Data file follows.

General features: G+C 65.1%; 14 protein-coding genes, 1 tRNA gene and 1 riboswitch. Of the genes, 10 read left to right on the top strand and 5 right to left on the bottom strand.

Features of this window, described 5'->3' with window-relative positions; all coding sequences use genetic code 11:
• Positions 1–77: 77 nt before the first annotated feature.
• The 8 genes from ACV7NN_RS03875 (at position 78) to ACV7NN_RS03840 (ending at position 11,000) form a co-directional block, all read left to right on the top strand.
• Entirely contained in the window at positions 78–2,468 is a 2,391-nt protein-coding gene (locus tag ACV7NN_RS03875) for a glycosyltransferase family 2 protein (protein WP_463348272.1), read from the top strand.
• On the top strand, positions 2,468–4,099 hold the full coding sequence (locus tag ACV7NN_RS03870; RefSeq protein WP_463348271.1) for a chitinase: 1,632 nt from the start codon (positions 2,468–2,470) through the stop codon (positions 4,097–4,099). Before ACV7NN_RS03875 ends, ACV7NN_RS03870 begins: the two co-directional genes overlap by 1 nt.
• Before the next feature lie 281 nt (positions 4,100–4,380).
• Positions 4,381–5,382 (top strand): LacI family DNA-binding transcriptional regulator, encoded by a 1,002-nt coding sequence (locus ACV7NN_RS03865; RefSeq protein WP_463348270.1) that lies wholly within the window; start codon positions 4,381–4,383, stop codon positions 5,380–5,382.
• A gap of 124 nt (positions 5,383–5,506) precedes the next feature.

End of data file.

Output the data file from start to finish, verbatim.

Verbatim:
General features: G+C 65.1%; 14 protein-coding genes, 1 tRNA gene and 1 riboswitch. Of the genes, 10 read left to right on the top strand and 5 right to left on the bottom strand.

Features of this window, described 5'->3' with window-relative positions; all coding sequences use genetic code 11:
• Positions 1–77: 77 nt before the first annotated feature.
• The 8 genes from ACV7NN_RS03875 (at position 78) to ACV7NN_RS03840 (ending at position 11,000) form a co-directional block, all read left to right on the top strand.
• Entirely contained in the window at positions 78–2,468 is a 2,391-nt protein-coding gene (locus tag ACV7NN_RS03875) for a glycosyltransferase family 2 protein (protein WP_463348272.1), read from the top strand.
• On the top strand, positions 2,468–4,099 hold the full coding sequence (locus tag ACV7NN_RS03870; RefSeq protein WP_463348271.1) for a chitinase: 1,632 nt from the start codon (positions 2,468–2,470) through the stop codon (positions 4,097–4,099). Before ACV7NN_RS03875 ends, ACV7NN_RS03870 begins: the two co-directional genes overlap by 1 nt.
• Before the next feature lie 281 nt (positions 4,100–4,380).
• Positions 4,381–5,382 (top strand): LacI family DNA-binding transcriptional regulator, encoded by a 1,002-nt coding sequence (locus ACV7NN_RS03865; RefSeq protein WP_463348270.1) that lies wholly within the window; start codon positions 4,381–4,383, stop codon positions 5,380–5,382.
• A gap of 124 nt (positions 5,383–5,506) precedes the next feature.